I have argued over the past decade that the Human Resources (HR) function has the potential to become one of the leaders in analytics. The key word, I thought, was potential. Not anymore. A recent global survey on which I collaborated with Oracle suggests that HR is right up there with the most analytical functions in business — and even a bit ahead of a quantitatively-oriented function like Finance. Many HR departments are making use of advanced analytical methods like predictive and prescriptive models, and even artificial intelligence.
This is a big change from a decade ago, when I began to study the use of talent analytics. (Jeanne Harris, Jeremy Shapiro, and I published an article in HBR on the subject in 2010). At that time, the only really sophisticated HR analytics capability we uncovered was at Google and perhaps Harrah’s (now Caesars). There was a fair amount of reporting going on, but not much prediction. Few HR organizations even had a dedicated analytics person. “HR analytics” typically meant a debate about how many employees the organization had, or the best way to measure employee engagement.
Even before the new survey results came out, I suspected that things were very different today. Most large companies have at least a small people, talent, workforce, or HR analytics group. There are many conferences devoted to the topic. It’s very common for organizations today to model workforce growth, attrition, engagement, and other key variables.
The survey involved 1,510 respondents from 23 countries across five continents. It included senior managers, directors, and VPs from from HR (61%), the Finance function (28%), and general management (10%). I was hired to help design, analyze, and report on the survey. All of the executives were from companies with $100M in revenue or more. Detailed results are here.
While it’s obvious that HR is moving in an analytical direction, I did not expect the very high level of sophisticated analytical activity in the survey. Here are some highlights:
51% of HR respondents said that they could perform predictive or prescriptive analytics, whereas only 37% of Finance respondents could undertake these more advanced forms of analytics.
89% agreed or agreed strongly that “My HR function is highly skilled at using data to determine future workforce plans currently (e.g. talent needed),” and only 1% disagreed.
94% agreed that “We are able to predict the likelihood of turnover in critical roles with a high degree of confidence currently.”
94% also agreed that, “We have accurate, real-time insight into our employees’ career development goals currently.”
When asked “Which of the following analytics are you using?” “artificial intelligence” received the highest response, with 31%. When asked for further detail on how respondents were using AI, the most common responses were “identifying at-risk talent through attrition modeling,” “predicting high-performing recruits,” and “sourcing best-fit candidates with resume analysis.”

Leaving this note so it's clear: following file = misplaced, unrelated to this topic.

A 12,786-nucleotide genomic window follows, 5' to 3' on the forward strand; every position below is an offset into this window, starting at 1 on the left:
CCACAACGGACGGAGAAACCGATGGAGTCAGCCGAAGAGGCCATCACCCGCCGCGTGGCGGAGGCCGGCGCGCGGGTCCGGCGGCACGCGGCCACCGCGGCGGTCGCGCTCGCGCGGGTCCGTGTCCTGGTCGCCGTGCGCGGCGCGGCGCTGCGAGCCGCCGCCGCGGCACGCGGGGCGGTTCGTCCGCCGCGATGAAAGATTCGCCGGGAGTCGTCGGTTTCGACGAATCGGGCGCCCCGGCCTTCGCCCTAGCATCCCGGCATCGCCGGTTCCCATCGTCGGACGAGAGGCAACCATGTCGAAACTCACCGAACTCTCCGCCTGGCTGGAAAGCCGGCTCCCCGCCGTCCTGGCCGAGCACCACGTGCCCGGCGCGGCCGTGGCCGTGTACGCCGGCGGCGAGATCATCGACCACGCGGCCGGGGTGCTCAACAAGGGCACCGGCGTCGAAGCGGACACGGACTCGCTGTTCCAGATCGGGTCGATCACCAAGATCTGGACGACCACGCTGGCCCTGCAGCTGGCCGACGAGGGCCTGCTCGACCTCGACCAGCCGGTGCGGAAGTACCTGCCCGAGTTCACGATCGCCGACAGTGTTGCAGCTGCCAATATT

This level of self-assessed capability for HR analytics was high in almost every geography and every specific question, but it was somewhat lower in Asian, European, and Australian organizations. It was generally highest in the U.S., the Middle East, and Latin America. Across industries, it was lowest in the “hospitality, travel, and leisure” and “media and entertainment” categories. Particularly high industries included financial services, energy and utilities, professional services, and wholesale distribution.
Why is HR more comfortable with advanced analytics than Finance, which has always been a function based on numbers? I have noted for years that Finance organizations and the CFOs who lead them have found it difficult to move past descriptive analytics and reporting — which they do very well — to more advanced analytics. There are certainly exceptions to this rule, but it helps explain why the growth of advanced analytics has been faster in HR.
But no function in a business stands alone with regard to data and analytics. One reason that Oracle surveyed both HR and Finance executives is that those two functions have an increasing need to collaborate. Workforce expenditures are often among an organization’s highest costs, and a company’s financial situation will dictate fluctuations in the size and makeup of the workforce. The survey found high levels of collaboration and mutual respect between HR and Finance, and a growing need for collaboration. For example, 82% of respondents agreed or strongly agreed, and only 5% disagreed, that “Integrating HR and Finance data is a top priority for us this year.” However, several interviews conducted after the survey revealed that there is still much opportunity for greater sharing of data and collaboration on analytics.
Of course, not everything is rosy in the world of HR analytics. I was quite interested to see that the function’s use of analytical tools surpasses the ability to interpret and act on them. When respondents were asked about the area of “most needed to develop or improve” analytical skills for HR, the highest-ranking choice was “acting on data and analytics to solve issues.” “Cultivating quantitative analysis and reasoning skills” and “advising business leaders by telling a story with data” also ranked highly. My experience is that these skills are equally lacking in other functions. Perhaps it is another sign of HR’s analytical maturity that it is facing the same human skill shortages that have long bedeviled analytics users across companies.